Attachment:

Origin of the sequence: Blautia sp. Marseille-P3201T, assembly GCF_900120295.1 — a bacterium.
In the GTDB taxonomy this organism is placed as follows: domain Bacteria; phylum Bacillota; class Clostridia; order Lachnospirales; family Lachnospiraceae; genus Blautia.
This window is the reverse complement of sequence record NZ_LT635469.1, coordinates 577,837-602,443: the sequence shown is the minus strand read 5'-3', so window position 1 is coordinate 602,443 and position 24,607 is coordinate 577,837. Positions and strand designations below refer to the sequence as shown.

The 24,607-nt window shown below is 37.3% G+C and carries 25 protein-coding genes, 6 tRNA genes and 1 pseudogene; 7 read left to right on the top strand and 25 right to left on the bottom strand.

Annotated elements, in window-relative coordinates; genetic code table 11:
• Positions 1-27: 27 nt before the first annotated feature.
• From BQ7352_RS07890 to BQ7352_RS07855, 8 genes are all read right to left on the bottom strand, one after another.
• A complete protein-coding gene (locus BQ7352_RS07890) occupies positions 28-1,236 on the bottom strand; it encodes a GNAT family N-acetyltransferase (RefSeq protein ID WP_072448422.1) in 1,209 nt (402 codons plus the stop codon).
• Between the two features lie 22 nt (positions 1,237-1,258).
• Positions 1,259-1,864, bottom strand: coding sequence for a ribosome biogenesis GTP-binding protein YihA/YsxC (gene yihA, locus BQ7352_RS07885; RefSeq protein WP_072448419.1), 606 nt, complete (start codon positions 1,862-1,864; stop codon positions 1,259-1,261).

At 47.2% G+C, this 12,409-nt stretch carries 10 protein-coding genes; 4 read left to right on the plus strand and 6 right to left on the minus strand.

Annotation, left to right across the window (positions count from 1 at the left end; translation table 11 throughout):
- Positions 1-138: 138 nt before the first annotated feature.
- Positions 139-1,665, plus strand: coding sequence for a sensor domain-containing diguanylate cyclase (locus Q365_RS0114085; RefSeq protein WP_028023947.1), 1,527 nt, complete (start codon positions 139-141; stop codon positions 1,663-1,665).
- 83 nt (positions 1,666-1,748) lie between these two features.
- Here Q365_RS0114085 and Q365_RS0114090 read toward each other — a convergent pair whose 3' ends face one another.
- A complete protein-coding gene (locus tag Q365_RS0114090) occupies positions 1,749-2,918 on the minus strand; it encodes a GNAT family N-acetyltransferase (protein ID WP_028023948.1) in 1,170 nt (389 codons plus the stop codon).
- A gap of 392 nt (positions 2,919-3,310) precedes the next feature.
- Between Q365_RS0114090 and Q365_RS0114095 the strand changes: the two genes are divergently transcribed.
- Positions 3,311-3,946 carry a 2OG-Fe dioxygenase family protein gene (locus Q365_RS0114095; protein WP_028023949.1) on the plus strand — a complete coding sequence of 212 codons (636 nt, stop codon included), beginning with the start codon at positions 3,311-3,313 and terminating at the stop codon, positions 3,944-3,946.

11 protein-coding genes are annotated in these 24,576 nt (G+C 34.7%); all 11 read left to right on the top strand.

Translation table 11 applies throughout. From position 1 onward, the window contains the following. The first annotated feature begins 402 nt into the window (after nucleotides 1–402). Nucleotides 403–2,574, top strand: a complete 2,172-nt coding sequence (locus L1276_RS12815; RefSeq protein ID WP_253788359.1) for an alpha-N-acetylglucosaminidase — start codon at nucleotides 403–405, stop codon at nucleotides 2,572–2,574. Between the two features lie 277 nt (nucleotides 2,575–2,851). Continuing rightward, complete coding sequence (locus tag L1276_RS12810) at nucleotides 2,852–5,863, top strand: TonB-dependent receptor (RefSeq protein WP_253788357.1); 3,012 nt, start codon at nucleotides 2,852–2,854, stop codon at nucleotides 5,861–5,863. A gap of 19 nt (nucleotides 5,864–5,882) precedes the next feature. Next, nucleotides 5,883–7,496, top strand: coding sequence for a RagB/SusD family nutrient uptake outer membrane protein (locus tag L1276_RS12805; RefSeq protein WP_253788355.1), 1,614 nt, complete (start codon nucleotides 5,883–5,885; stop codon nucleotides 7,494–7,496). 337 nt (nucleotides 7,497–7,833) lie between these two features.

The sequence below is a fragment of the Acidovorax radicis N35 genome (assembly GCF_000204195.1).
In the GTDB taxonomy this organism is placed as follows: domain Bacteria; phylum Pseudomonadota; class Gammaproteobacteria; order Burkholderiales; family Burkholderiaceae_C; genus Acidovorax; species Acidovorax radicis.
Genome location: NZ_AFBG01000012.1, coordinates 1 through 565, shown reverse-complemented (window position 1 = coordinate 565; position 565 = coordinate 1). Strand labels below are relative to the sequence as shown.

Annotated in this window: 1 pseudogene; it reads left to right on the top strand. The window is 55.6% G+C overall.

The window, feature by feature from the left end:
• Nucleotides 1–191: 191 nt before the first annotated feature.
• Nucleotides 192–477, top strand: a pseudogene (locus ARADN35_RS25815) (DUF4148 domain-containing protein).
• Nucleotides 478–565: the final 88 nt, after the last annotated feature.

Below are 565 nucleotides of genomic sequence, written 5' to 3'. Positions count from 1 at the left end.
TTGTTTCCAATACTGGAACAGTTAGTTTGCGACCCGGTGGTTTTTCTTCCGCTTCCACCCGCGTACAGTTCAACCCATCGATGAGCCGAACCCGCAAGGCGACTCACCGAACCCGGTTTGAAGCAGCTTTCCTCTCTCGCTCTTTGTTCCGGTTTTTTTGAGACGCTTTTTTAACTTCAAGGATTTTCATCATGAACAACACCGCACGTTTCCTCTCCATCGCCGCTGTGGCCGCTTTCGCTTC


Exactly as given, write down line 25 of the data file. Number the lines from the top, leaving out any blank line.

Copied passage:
Genome location: NZ_AFBG01000012.1, coordinates 1 through 565, shown reverse-complemented (window position 1 = coordinate 565; position 565 = coordinate 1). Strand labels below are relative to the sequence as shown.